Romaine Lettuce E. Coli Outbreak Tied To 9 More Illnesses, FDA Says

There is still a multi-state outbreak of E.coli illnesses linked to romaine lettuce since its first report in October by the US Center for Disease Control and Prevention (CDC) which continues its warning to not eat any romaine lettuce harvested from the central coastal growing regions of Northern and Central California.

Since the CDC’s first announcement in October, 52 people have been infected with E.coli and since November, 9 more people have reported with illness linked to the E.coli outbreak. Of which, 19 have been hospitalized and two developed a type of kidney failure called hemolytic uremic syndrome. No deaths have been reported.

The following 15 states are where the illnesses have been reported: California, Connecticut, Florida, Illinois, Louisiana, Massachusetts, Maryland, Michigan, New Hampshire, New Jersey, New York, Ohio, Pennsylvania, Rhode Island, and Wisconsin.

In November, the CDC and the US Food and Drug Administration updated their warnings of not consuming or selling romaine lettuce harvested in the following six counties of California: Monterey, San Benito, San Luis Obispo, Santa Barbara, Santa Cruz, and Ventura.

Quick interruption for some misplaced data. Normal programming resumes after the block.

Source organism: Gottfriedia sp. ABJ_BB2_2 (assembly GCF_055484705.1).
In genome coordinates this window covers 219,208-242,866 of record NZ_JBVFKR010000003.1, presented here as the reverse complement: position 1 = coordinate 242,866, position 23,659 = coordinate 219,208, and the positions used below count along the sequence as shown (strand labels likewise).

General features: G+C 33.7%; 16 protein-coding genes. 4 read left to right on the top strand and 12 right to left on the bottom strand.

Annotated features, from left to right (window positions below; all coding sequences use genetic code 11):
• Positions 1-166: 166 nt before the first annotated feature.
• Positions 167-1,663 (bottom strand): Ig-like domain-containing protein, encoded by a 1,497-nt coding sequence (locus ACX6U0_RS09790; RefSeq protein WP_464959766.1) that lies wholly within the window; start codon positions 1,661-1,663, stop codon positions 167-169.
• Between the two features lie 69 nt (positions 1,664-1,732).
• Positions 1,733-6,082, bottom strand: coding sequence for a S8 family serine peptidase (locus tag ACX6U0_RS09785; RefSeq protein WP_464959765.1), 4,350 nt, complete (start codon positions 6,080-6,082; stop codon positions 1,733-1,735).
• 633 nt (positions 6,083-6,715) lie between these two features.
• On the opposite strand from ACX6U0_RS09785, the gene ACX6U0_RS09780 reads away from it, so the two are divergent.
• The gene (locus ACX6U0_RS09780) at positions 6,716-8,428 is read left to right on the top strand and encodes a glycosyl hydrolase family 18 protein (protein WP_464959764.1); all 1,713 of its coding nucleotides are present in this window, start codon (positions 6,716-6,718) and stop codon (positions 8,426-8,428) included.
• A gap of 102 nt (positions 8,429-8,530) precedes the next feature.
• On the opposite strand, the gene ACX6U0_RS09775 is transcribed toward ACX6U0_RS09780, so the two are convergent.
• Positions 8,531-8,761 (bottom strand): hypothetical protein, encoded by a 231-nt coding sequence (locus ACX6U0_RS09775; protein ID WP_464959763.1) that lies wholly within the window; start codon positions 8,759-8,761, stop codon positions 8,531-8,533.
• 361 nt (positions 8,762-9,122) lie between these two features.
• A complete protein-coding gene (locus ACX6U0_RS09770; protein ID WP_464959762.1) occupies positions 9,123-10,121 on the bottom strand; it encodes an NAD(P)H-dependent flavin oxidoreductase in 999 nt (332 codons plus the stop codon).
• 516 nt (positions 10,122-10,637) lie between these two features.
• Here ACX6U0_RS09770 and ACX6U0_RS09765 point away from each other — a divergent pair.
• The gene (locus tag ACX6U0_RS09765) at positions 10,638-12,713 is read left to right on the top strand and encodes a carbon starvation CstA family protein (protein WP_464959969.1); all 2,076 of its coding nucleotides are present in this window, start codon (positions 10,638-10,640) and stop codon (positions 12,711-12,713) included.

“Traceback information from four restaurants in three different states so far has implicated 10 different distributors, 12 different growers, and 11 different farms as potential sources of the contaminated lettuce,” the FDA said Thursday. Even with that information, “The outbreak cannot be explained by a single farm, grower, harvester, or distributor.”

Collecting samples of soil, water, romaine lettuce and “scat samples” that were identified as potential sources, are part of the inspection process conducted by federal and state investigators on farms as well as lettuce cooling facilities. “To date, E. coli O157:H7 has not been found in any of the lettuce, soil or scat samples. Results of water testing being conducted by CDC are pending,” the FDA said.

According to the FDA, all romaine lettuce will be labeled with either a harvest location and date or hydroponic or greenhouse information and if it does not have this information, the agency says you should not eat it. And even if it does, always make sure you wash your lettuce thoroughly with clean water, recommends the agency.

There have also been outbreaks in Canada, which has prompted US agencies to coordinate efforts of investigation with the Public Health Agency of Canada and the Canadian Food Inspection Agency.

Citizens there have been warned not to eat any salads containing romaine lettuce unless they know where it came from.

It takes about three to four days for the symptoms of E.coli infection to appear after eating the bacteria and symptoms may include watery or bloody diarrhea, fever, abdominal cramps, nausea, and vomiting, according to the CDC.

Good news is that within five to seven days people infected by the bacteria get better. However, this particular strain of E.coli in California seems to result in a more severe illness.